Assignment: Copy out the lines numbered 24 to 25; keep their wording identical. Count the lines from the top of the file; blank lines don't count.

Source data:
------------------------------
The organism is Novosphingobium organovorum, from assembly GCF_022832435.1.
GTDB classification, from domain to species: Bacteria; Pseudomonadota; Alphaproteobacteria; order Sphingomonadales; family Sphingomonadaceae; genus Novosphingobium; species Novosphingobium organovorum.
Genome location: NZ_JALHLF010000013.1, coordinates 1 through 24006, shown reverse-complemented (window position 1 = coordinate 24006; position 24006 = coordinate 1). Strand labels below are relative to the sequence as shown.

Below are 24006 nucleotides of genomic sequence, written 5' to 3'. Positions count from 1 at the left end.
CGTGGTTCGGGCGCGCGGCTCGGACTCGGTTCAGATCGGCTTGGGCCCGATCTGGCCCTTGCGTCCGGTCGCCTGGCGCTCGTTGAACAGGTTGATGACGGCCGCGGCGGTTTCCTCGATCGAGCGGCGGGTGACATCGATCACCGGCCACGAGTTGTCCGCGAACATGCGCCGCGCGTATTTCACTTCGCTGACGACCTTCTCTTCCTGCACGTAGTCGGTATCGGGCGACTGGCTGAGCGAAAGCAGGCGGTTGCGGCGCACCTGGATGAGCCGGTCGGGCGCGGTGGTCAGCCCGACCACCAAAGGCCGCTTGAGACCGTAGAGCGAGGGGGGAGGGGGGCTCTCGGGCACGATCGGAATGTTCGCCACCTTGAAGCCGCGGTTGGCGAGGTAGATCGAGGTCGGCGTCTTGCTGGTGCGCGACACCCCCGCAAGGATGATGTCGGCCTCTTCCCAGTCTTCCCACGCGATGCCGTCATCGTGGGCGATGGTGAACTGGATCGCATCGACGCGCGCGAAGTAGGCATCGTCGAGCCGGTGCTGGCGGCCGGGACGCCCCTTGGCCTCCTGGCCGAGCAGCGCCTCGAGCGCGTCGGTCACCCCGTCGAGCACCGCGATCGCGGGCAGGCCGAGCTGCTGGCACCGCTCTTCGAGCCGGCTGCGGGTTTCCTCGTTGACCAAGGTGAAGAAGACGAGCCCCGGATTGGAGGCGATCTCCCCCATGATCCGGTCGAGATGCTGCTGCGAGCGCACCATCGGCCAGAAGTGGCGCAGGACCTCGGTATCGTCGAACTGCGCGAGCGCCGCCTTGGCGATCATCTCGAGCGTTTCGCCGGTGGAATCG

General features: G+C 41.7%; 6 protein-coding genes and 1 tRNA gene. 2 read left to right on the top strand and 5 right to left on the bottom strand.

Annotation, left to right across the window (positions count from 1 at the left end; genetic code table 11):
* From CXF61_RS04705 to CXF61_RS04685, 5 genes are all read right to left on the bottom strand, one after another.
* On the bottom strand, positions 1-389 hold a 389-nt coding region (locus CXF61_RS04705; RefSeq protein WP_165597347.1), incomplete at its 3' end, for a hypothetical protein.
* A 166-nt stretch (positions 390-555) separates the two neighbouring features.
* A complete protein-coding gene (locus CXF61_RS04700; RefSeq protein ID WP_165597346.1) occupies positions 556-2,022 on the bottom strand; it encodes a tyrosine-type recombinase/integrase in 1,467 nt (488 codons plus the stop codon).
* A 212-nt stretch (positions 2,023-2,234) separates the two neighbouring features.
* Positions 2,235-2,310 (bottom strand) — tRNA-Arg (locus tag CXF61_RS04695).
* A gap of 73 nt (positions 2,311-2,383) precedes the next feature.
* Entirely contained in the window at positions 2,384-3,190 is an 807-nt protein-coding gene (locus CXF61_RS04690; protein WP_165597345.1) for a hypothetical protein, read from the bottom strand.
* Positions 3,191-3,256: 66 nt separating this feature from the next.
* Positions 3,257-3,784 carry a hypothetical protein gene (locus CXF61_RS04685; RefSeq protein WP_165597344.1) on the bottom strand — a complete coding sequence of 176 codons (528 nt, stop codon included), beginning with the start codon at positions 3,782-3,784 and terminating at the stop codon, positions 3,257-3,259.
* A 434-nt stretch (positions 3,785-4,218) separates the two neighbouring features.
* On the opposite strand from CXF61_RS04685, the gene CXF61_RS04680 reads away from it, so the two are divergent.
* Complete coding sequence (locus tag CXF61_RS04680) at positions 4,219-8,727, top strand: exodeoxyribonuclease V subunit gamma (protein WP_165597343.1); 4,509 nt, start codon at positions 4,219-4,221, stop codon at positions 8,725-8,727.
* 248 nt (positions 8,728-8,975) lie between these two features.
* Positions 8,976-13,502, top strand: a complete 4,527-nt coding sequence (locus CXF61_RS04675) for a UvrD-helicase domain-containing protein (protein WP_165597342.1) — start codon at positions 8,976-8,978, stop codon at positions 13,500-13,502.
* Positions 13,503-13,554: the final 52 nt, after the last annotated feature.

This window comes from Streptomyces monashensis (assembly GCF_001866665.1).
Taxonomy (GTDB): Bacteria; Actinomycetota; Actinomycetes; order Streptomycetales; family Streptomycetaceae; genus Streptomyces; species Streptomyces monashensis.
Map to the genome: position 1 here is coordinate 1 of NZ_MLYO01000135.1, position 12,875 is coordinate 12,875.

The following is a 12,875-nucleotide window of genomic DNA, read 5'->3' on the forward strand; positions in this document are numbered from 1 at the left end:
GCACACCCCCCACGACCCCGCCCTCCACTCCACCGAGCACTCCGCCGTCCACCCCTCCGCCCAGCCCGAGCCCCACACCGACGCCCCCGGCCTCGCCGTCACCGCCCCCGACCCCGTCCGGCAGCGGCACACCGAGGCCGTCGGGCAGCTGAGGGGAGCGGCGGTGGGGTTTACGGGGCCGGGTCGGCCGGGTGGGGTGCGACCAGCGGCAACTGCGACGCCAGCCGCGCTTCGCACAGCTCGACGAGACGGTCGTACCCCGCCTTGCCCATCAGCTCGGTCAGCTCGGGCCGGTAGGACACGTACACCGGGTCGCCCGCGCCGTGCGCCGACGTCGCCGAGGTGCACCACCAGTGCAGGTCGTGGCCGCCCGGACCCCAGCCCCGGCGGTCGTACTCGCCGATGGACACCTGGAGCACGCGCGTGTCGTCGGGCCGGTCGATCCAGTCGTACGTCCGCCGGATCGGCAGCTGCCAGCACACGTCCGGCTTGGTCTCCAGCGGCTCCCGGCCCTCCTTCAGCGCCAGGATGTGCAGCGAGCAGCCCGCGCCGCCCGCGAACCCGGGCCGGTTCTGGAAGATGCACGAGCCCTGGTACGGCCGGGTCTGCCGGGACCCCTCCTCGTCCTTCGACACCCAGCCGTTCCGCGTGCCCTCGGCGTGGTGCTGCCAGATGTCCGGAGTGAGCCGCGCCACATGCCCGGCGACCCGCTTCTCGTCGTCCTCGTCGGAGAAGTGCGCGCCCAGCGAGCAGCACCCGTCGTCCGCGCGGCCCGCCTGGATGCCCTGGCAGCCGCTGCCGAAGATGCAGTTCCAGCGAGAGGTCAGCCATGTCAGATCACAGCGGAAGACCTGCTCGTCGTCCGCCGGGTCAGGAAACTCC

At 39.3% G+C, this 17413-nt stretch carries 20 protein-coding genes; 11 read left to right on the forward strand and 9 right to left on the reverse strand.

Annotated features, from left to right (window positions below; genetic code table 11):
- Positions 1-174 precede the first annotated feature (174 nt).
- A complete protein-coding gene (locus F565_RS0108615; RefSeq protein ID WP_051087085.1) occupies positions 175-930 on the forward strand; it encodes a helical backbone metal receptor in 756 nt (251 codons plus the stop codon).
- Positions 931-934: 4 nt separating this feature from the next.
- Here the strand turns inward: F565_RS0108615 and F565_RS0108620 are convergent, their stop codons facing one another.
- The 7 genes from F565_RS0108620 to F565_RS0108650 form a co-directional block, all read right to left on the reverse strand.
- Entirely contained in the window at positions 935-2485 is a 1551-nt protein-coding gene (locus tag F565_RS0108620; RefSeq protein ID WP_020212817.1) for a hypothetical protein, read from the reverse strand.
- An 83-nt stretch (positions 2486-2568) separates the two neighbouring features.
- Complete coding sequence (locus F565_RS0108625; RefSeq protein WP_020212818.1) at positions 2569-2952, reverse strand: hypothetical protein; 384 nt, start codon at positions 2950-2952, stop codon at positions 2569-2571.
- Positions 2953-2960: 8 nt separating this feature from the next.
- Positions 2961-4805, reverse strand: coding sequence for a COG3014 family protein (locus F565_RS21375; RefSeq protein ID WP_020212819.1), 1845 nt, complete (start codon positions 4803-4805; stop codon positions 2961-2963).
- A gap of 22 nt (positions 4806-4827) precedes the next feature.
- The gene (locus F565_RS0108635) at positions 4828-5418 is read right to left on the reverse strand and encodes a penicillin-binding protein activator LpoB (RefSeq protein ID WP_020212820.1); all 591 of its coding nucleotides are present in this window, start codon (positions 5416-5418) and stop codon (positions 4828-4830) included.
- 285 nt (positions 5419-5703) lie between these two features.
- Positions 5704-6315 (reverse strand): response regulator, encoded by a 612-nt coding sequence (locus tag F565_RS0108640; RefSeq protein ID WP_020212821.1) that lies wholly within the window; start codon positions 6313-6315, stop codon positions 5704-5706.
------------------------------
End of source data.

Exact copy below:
This window comes from Streptomyces monashensis (assembly GCF_001866665.1).
Taxonomy (GTDB): Bacteria; Actinomycetota; Actinomycetes; order Streptomycetales; family Streptomycetaceae; genus Streptomyces; species Streptomyces monashensis.